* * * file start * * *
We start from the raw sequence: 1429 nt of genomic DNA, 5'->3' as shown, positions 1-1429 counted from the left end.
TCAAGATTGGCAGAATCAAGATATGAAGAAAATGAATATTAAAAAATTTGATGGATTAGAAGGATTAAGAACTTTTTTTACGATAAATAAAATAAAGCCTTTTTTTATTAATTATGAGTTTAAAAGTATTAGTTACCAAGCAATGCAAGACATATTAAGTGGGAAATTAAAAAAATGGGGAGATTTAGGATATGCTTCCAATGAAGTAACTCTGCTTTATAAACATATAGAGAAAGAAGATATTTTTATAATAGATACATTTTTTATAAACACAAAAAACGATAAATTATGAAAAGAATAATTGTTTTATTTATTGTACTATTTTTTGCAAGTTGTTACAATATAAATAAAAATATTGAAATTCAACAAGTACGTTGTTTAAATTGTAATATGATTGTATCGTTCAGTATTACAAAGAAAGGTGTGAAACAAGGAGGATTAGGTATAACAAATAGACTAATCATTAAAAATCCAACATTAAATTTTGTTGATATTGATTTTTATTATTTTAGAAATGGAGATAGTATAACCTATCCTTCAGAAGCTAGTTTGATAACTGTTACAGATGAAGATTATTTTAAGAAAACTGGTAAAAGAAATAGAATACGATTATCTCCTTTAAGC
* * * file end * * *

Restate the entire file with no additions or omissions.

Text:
We start from the raw sequence: 1429 nt of genomic DNA, 5'->3' as shown, positions 1-1429 counted from the left end.
TCAAGATTGGCAGAATCAAGATATGAAGAAAATGAATATTAAAAAATTTGATGGATTAGAAGGATTAAGAACTTTTTTTACGATAAATAAAATAAAGCCTTTTTTTATTAATTATGAGTTTAAAAGTATTAGTTACCAAGCAATGCAAGACATATTAAGTGGGAAATTAAAAAAATGGGGAGATTTAGGATATGCTTCCAATGAAGTAACTCTGCTTTATAAACATATAGAGAAAGAAGATATTTTTATAATAGATACATTTTTTATAAACACAAAAAACGATAAATTATGAAAAGAATAATTGTTTTATTTATTGTACTATTTTTTGCAAGTTGTTACAATATAAATAAAAATATTGAAATTCAACAAGTACGTTGTTTAAATTGTAATATGATTGTATCGTTCAGTATTACAAAGAAAGGTGTGAAACAAGGAGGATTAGGTATAACAAATAGACTAATCATTAAAAATCCAACATTAAATTTTGTTGATATTGATTTTTATTATTTTAGAAATGGAGATAGTATAACCTATCCTTCAGAAGCTAGTTTGATAACTGTTACAGATGAAGATTATTTTAAGAAAACTGGTAAAAGAAATAGAATACGATTATCTCCTTTAAGC